The Most Comprehensive Audio Parameter Explanation

- Jun 05, 2020-

Output power (output power):

It indicates the output power of the power amplifier under a certain load. Generally, the output of the power amplifier is marked in the state of 8 ohm load, 4 ohm load or 2 ohm load, and it also indicates that the power amplifier is in the bridge state, 8 ohm load Output power at 4 hours or 4 ohm load. This output power represents the rated output power of the power amplifier, not the maximum or peak output power.

Load impedance (load impedance):

It indicates the load capacity of the power amplifier. The smaller the impedance of the load, the stronger the current capacity that the power amplifier can pass. Generally, the minimum load impedance of most power amplifiers is 4 ohms, and the minimum load of good quality power amplifiers is generally 2 ohms. It can load a 4 ohm power amplifier in dual channels, and can load a minimum of 8 ohms in the bridge state, and can load a 2 ohm power amplifier in dual channels, and 4 ohms in the bridge state. In the bridged state, only 8 ohm power amplifier can be loaded, and lower impedance cannot be loaded, otherwise it will cause the amplifier to burn due to excessive current.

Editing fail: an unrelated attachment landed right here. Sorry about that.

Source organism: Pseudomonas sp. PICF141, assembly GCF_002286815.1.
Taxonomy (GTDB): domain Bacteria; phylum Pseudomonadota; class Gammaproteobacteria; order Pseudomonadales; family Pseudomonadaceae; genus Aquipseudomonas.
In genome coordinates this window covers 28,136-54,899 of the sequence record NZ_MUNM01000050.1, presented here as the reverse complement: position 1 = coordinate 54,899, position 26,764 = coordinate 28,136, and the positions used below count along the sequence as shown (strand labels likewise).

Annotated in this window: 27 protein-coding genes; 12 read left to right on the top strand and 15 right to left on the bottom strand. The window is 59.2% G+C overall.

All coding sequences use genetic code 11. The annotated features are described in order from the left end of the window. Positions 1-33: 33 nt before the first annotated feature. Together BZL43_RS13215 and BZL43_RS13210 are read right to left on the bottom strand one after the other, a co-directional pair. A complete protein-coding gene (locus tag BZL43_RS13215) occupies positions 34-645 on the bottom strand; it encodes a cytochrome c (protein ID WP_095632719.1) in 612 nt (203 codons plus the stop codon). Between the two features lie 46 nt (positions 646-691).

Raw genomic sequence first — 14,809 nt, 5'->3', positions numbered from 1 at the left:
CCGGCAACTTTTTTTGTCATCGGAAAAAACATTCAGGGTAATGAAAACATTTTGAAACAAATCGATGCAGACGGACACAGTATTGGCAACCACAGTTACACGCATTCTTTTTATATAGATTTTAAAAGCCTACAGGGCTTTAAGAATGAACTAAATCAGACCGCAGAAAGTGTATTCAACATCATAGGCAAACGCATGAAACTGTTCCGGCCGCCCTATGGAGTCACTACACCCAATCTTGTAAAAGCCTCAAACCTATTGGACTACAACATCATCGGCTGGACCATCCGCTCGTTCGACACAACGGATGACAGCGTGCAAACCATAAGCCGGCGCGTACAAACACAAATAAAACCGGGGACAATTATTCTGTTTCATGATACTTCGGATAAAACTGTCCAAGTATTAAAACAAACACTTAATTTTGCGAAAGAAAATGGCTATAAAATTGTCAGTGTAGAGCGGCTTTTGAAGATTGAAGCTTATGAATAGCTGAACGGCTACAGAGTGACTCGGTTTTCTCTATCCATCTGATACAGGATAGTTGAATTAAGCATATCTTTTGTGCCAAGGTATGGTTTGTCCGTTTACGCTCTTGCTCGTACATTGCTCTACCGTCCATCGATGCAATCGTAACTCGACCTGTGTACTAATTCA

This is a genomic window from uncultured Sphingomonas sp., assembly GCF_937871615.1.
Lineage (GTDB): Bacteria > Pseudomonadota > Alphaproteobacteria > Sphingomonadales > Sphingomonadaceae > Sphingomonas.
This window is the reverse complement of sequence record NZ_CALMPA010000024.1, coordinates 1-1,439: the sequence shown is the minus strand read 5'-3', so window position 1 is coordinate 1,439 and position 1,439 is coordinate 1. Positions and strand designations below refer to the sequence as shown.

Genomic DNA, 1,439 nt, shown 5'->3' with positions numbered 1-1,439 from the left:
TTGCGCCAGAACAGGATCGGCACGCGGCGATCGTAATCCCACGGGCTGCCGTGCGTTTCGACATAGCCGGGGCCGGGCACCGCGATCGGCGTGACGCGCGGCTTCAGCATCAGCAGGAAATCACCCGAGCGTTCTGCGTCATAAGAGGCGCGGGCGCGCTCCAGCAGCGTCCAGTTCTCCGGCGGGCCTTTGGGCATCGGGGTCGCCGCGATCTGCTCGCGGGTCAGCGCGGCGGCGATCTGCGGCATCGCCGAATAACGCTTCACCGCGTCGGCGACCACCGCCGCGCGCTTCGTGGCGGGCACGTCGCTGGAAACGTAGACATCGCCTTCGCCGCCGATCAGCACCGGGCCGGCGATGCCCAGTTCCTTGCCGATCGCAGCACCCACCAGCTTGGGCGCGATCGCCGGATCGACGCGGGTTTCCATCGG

Stereo (two channel) mode (stereo mode or dual mode):

The general power amplifier has two independent amplifier circuits inside, which can respectively receive two different signals for amplification and output. This working state is called stereo (two-channel) mode.

Bridge mode:

The bridge mode is a method of using the two amplifier circuits inside the power amplifier to push and pull each other to generate a larger output voltage. After the power amplifier is set to the bridge mode, it becomes a mono amplifier, which can only accept one input signal for amplification and output. The terminal is between the positive terminals of the two power amplifier outputs.

Parallel input mode (parallel mode):

In this way, the two input signal channels of the power amplifier are connected in parallel, and only one signal is input to drive the two amplifier circuits at the same time, and the output signals of the two output terminals are the same.

Frequency range: